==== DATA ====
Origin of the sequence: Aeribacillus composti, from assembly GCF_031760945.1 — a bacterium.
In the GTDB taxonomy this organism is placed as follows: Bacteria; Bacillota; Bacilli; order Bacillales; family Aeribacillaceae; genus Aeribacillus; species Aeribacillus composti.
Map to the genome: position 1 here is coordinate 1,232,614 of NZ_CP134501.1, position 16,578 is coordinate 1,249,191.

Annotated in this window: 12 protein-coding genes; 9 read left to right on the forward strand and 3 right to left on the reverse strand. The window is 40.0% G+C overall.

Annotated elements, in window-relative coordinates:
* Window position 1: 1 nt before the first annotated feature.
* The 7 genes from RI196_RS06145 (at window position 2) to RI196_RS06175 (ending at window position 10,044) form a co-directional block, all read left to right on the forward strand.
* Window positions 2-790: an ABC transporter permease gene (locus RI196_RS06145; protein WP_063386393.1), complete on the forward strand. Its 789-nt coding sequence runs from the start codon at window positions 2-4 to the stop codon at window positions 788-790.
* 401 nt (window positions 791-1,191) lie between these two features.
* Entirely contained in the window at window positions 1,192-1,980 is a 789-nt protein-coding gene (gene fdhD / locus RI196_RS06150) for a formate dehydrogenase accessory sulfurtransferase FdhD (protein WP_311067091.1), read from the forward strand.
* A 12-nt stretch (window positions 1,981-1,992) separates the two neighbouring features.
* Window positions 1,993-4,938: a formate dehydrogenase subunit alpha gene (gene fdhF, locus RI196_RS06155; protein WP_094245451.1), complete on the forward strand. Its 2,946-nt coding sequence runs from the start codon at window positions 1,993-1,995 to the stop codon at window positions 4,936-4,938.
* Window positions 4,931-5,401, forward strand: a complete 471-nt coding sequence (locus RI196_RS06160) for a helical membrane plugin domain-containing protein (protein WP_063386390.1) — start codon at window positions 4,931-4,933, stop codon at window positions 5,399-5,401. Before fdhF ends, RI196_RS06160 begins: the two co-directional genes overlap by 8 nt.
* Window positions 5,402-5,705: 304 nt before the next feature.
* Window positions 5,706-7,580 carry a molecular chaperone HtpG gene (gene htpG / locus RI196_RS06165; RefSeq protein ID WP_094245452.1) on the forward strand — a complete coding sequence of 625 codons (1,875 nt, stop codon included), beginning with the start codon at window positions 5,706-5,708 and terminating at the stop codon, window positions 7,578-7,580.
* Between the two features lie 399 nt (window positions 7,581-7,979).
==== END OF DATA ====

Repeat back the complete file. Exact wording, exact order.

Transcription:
Origin of the sequence: Aeribacillus composti, from assembly GCF_031760945.1 — a bacterium.
In the GTDB taxonomy this organism is placed as follows: Bacteria; Bacillota; Bacilli; order Bacillales; family Aeribacillaceae; genus Aeribacillus; species Aeribacillus composti.
Map to the genome: position 1 here is coordinate 1,232,614 of NZ_CP134501.1, position 16,578 is coordinate 1,249,191.

Annotated in this window: 12 protein-coding genes; 9 read left to right on the forward strand and 3 right to left on the reverse strand. The window is 40.0% G+C overall.

Annotated elements, in window-relative coordinates:
* Window position 1: 1 nt before the first annotated feature.
* The 7 genes from RI196_RS06145 (at window position 2) to RI196_RS06175 (ending at window position 10,044) form a co-directional block, all read left to right on the forward strand.
* Window positions 2-790: an ABC transporter permease gene (locus RI196_RS06145; protein WP_063386393.1), complete on the forward strand. Its 789-nt coding sequence runs from the start codon at window positions 2-4 to the stop codon at window positions 788-790.
* 401 nt (window positions 791-1,191) lie between these two features.
* Entirely contained in the window at window positions 1,192-1,980 is a 789-nt protein-coding gene (gene fdhD / locus RI196_RS06150) for a formate dehydrogenase accessory sulfurtransferase FdhD (protein WP_311067091.1), read from the forward strand.
* A 12-nt stretch (window positions 1,981-1,992) separates the two neighbouring features.
* Window positions 1,993-4,938: a formate dehydrogenase subunit alpha gene (gene fdhF, locus RI196_RS06155; protein WP_094245451.1), complete on the forward strand. Its 2,946-nt coding sequence runs from the start codon at window positions 1,993-1,995 to the stop codon at window positions 4,936-4,938.
* Window positions 4,931-5,401, forward strand: a complete 471-nt coding sequence (locus RI196_RS06160) for a helical membrane plugin domain-containing protein (protein WP_063386390.1) — start codon at window positions 4,931-4,933, stop codon at window positions 5,399-5,401. Before fdhF ends, RI196_RS06160 begins: the two co-directional genes overlap by 8 nt.
* Window positions 5,402-5,705: 304 nt before the next feature.
* Window positions 5,706-7,580 carry a molecular chaperone HtpG gene (gene htpG / locus RI196_RS06165; RefSeq protein ID WP_094245452.1) on the forward strand — a complete coding sequence of 625 codons (1,875 nt, stop codon included), beginning with the start codon at window positions 5,706-5,708 and terminating at the stop codon, window positions 7,578-7,580.
* Between the two features lie 399 nt (window positions 7,581-7,979).